The Spa. Even if you’ve only chosen the Radisson Edwardian for its Park & Fly deal, make sure you indulge! Enjoy the sauna or the unusually spacious steam room; test your nerve in the plunge pool or lay on a heated bed for an Ayurvedic massage where your therapist drips oil onto your spine and massages your back with heated basalt stones.

You’ll forget you’re at the airport.

The details:

Radisson Edwardian hotel, Heathrow
Rooms £75- £350 a night. Pegasus spa – free to guests. Ayurvedic/hot stone massage £40 for 40 mins

Travel to and from Heathrow:
Taxis: £10-£15: Shuttle bus - £4 single, £7 return runs every 20 minutes: Free bus (285,140,111) from Central Bus station to Bath Road. Get off at the Marriott opposite.

The Hilton, Gatwick

Getting from the airport to your hotel doesn’t get any easier than this! The Hilton, Gatwick is the only hotel in Gatwick  linked to the South Terminal by a covered walkway. Wheel your trolley from carousel to check-in

If you’re flying to or from the North Terminal the hotel’s five minutes away by shuttle bus.

Check in

Check in was quick and efficient and a slightly cheeky request for a discount brought results.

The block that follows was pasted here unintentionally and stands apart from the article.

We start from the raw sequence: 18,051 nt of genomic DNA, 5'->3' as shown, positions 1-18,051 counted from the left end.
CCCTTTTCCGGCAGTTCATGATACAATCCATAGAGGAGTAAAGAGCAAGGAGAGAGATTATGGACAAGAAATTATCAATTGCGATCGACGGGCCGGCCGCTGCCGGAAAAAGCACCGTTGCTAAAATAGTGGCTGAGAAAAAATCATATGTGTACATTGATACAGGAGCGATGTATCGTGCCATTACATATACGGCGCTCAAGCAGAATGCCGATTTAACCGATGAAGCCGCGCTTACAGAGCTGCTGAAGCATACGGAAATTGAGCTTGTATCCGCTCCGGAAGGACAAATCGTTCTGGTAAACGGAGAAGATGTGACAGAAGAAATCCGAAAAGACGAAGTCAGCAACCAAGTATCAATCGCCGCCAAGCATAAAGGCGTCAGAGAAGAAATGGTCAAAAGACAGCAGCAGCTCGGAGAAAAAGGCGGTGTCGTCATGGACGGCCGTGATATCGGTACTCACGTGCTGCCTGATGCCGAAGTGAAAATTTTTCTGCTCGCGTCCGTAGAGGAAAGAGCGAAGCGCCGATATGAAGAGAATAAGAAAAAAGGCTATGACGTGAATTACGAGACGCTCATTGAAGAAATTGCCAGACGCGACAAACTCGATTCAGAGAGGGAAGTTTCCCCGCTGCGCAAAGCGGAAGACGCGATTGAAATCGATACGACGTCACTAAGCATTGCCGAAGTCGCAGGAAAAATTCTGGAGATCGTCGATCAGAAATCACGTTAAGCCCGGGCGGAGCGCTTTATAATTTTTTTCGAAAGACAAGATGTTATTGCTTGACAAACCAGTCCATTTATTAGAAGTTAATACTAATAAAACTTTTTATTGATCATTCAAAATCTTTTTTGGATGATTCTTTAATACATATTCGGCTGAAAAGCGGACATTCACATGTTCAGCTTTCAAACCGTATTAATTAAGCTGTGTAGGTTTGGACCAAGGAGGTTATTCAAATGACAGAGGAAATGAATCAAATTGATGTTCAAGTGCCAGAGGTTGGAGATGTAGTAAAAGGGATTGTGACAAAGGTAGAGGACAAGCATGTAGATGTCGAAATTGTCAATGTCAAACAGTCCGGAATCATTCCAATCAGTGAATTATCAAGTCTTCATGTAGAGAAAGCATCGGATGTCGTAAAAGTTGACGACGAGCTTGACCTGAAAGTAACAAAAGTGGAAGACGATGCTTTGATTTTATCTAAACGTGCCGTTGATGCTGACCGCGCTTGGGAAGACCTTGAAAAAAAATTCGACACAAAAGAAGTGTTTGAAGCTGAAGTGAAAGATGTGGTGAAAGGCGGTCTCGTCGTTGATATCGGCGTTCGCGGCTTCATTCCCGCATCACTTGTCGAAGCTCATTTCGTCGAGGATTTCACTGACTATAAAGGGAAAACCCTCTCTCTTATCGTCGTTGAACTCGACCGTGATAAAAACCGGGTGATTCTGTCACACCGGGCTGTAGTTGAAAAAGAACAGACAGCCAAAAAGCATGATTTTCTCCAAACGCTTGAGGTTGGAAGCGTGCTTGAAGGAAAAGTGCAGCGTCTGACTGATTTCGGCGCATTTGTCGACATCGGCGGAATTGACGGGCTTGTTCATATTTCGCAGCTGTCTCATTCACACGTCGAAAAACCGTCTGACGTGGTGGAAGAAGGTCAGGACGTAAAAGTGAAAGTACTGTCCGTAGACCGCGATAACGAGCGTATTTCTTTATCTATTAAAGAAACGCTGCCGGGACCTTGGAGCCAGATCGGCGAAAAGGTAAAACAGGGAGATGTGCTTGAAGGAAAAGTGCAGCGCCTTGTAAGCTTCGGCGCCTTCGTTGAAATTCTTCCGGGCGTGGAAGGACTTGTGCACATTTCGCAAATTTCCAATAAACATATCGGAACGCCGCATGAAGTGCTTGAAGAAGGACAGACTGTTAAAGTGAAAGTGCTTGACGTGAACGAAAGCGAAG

What’s the style?

The Hilton is modern and airy with muted decor and splashes of colour. The lobby is flooded with light thanks to an impressive glass ceiling. My only niggle is that it feels a little corporate in places but its location more than compensates.

Best points

  • Accessiblity - the terminals and Gatwick airport railway station are just minutes away.
  • The beds - if the beds I've had are typical then nodding off to sleep has never been more cosy.
  • Soundproof rooms - fabulous.

Drinking and dining

The Hilton has two restaurants and two bars with vegetarian and vegan options and a range of prices to suit various budgets.

Look out for…

The gym – it’s hidden away and very compact but open 24 hours a day. Great if you want to  re-energise after your flight.

Don’t miss…

Your plane. Just because the Hilton's close to check-in don’t leave everything to the last minute!

The details:

The Hilton, Gatwick
South Terminal London Gatwick Airport Crawley RH6 0LL
Rooms from £80-£100 a night.

CitizenM hotel, Schipol, Amsterdam

CitizenM is within easy walking distance of Schipol Airport and the World Trade Centre. It markets itself as affordable luxury but its appeal is in its distinct quirkiness.

Check in